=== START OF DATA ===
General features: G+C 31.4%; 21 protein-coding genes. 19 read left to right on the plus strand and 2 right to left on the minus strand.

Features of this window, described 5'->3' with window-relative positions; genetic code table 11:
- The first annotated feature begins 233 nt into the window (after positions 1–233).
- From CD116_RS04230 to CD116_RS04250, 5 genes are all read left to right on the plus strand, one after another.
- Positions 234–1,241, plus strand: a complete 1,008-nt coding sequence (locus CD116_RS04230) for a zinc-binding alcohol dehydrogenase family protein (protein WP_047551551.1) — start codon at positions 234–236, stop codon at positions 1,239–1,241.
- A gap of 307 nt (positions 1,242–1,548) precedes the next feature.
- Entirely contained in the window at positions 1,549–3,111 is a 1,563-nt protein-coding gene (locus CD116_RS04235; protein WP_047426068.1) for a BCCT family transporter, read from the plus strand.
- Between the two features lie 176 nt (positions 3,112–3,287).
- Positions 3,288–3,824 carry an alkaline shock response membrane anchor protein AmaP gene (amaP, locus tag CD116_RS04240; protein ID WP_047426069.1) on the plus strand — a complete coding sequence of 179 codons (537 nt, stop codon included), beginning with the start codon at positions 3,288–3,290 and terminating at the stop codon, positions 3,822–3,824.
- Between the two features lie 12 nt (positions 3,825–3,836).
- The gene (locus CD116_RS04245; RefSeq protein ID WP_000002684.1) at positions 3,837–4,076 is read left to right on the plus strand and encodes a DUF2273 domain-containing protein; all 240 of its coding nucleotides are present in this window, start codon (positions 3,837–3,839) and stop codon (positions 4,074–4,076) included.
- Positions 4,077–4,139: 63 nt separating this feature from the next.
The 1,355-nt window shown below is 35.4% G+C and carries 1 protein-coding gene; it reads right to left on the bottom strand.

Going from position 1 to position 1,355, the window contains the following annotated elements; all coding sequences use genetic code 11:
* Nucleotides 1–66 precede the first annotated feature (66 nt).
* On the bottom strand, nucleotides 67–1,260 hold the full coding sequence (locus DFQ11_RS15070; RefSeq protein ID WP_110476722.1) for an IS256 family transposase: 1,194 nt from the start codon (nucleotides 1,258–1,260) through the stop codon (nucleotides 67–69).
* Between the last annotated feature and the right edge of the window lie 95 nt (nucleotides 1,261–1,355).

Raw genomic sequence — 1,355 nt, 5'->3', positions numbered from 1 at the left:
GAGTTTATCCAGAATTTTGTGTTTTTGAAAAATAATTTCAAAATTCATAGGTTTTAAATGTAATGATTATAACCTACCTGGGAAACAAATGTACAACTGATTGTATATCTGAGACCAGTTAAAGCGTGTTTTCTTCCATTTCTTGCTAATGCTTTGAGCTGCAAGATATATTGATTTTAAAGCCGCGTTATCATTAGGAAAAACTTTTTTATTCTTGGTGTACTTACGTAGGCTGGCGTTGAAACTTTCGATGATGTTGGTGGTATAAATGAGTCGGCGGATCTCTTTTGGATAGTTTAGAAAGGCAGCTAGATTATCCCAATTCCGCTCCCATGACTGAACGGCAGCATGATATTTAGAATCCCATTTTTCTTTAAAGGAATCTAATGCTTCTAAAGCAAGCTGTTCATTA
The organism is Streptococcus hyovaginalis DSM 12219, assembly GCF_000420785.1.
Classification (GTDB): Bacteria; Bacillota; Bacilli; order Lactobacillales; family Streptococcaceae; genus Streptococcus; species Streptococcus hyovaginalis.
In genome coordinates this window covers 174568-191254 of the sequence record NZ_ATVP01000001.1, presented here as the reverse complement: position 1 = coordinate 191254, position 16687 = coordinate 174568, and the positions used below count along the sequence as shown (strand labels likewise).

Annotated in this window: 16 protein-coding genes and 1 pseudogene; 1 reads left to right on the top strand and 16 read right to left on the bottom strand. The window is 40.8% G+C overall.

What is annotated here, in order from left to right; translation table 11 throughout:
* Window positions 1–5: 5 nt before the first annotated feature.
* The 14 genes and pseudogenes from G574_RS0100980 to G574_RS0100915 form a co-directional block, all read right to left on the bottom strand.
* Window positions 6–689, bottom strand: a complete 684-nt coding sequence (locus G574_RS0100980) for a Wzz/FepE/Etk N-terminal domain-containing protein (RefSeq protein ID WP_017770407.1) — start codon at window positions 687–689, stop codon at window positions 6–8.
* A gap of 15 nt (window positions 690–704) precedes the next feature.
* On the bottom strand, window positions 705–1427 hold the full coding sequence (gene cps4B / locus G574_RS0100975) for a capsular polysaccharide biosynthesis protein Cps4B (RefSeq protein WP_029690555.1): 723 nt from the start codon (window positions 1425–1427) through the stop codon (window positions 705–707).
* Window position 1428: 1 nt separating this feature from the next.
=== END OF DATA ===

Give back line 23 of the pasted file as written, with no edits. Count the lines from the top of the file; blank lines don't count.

Annotated in this window: 16 protein-coding genes and 1 pseudogene; 1 reads left to right on the top strand and 16 read right to left on the bottom strand. The window is 40.8% G+C overall.